MacKay talks foreign policy in Whitehorse

Foreign Affairs minister Peter MacKay used podium time at a diplomatic forum Monday to bolster the public image of Canada’s role in Afghanistan.

Foreign Affairs minister Peter MacKay used podium time at a diplomatic forum Monday to bolster the public image of Canada’s role in Afghanistan.

He addressed about 70 foreign ambassadors.

“Afghanistan is an incubator for terrorism,” said MacKay during his introductory address to the 2006 Diplomatic Forum, which is being held this week at the Yukon Convention Centre.

“We are there at the invitation of the Afghan people to help rebuild Afghanistan with many other countries,” he said.

“We are there to demonstrate Canadian leadership on the world stage.”

In his speech, MacKay touched on economic development and environmental protection in Canada’s North.

Arctic sovereignty is weighing heavily on the government’s mind and budget — particularly its ability to patrol northern waters, he said.

“The Northwest Passage is Canadian, not international territory, and we are taking steps to ensure our position is respected by the international community.”

A “strengthened, responsible and respectful” relationship with the US topped MacKay’s list of foreign policy priorities.

He mentioned Canada’s “reconstruction and reconciliation” role in international venues, such as Haiti and the Darfur region of Sudan, and defended his government’s decision to cut aid to the Palestinian Authority, led by Hamas.

“Hamas is listed as a terrorist entity under Canadian legislation, which bars any funding whatsoever that risks supporting that organization in any way.”

But MacKay’s main focus was Afghanistan.

“Afghanistan is Canada’s largest recipient of bilateral development assistance,” he said, citing a $1-billion commitment over 10 years.

“We will proceed with the acquisition of land and construction of a chancery, official residence and staff housing for Canada’s embassy in Kabul.”

MacKay shared a personal anecdote of meeting Afghan children who were able to attend school thanks to Canada’s intervention.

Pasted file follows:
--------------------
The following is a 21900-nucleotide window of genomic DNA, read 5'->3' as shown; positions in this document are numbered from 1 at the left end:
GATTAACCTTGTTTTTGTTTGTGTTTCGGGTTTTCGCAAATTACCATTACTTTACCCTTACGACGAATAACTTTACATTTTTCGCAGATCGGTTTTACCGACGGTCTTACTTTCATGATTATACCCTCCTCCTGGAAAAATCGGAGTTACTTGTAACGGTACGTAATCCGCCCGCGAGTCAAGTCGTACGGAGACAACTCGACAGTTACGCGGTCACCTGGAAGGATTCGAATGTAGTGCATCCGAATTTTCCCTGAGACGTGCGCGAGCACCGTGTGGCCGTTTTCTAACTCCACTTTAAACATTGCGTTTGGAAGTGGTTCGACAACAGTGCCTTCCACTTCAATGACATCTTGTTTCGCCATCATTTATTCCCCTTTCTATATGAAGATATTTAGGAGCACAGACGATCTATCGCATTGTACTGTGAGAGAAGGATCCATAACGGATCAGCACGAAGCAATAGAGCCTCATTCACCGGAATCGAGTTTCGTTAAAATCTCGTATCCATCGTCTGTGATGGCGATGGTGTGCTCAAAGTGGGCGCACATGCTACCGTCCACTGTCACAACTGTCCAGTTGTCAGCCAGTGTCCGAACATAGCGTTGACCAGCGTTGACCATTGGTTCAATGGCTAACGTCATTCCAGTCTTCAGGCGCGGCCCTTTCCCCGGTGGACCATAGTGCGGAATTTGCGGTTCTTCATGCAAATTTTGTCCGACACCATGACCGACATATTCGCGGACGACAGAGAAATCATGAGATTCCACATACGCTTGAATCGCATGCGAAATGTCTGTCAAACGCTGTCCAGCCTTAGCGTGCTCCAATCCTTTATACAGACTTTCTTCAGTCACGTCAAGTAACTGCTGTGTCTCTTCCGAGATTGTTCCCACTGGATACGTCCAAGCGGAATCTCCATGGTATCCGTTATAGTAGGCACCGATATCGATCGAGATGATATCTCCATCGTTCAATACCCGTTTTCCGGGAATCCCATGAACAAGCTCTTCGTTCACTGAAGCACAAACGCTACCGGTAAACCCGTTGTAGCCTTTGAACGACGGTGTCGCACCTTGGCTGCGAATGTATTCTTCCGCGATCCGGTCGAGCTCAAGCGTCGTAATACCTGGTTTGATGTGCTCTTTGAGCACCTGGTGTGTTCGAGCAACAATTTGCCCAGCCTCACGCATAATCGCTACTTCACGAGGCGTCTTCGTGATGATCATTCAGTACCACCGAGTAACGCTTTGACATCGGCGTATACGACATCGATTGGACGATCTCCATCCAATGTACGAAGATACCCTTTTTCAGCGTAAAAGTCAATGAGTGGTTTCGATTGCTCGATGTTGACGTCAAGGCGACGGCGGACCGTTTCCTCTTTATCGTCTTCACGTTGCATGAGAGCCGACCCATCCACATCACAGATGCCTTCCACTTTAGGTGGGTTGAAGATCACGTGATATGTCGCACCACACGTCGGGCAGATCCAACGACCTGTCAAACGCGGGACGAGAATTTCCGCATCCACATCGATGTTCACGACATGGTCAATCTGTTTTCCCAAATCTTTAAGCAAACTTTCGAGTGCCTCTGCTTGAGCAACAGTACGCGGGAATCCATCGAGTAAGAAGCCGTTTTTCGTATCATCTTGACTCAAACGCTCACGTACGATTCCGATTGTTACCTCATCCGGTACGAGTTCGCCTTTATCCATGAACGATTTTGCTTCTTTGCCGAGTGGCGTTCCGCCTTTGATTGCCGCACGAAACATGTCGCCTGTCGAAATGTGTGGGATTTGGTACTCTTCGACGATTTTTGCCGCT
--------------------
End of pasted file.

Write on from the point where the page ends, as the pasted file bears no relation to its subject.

“That is the surest sign of progress being made.”

Reporters were asked to leave for in-camera questions from foreign diplomats.

Ottawa must tread “very carefully” in its negotiations with Alaska and the US over balancing economic development interests, such as a natural gas pipeline, against environmental and cultural interests, such as protection of the Arctic National Wildlife Refuge, MacKay said in a subsequent news conference.

“We have engaged very actively with the United States on a whole number of fronts, including the Western Hemisphere travel initiative … these issues are going to continue to be dealt with at the highest levels.

“When I have meetings with (US Secretary of State) Condoleezza Rice, when the prime minister meets with the president, when Stockwell Day meets with his counterparts on environmental issues, we’re working very hard to elevate the discussion to get back to what I feel are respectful business-like relations, and find solutions.”

The ambassadors MacKay addressed were from “every region” around the world, including Asia, Africa, Europe and South America, said J.P. Flament, the Yukon’s director of intergovernmental relations.

“They’re here to learn about the Yukon as a region of Canada and issues of importance to the North,” said Flament.

“Canada and the three territories are collaborating (to host the event).

“It’s strictly federal and the local jurisdiction.

“Yukon is hosting for the first time.”

The forum has not been held North of 60 before.

It will include panel discussions on topics such as climate change, economic development and co-operative governance with First Nations.

“We are always looking for effective ways of keeping the North’s interests present on the national stage, and this event provides the perfect opportunity to further that objective,” Yukon Premier Dennis Fentie said in a release.

Nunavut Premier Paul Okalik and Northwest Territories Premier Joe Handley are attending the conference, as is Michael Chong, the federal minister of

Intergovernmental Affairs and minister for Sport.

Chong announced $7 million in total funding from Ottawa for the 2007 Canada Winter Games, plus infrastructure funding for the Canada Games Centre and athletes’ village.

House of Commons Speaker Peter Milliken is also attending the forum.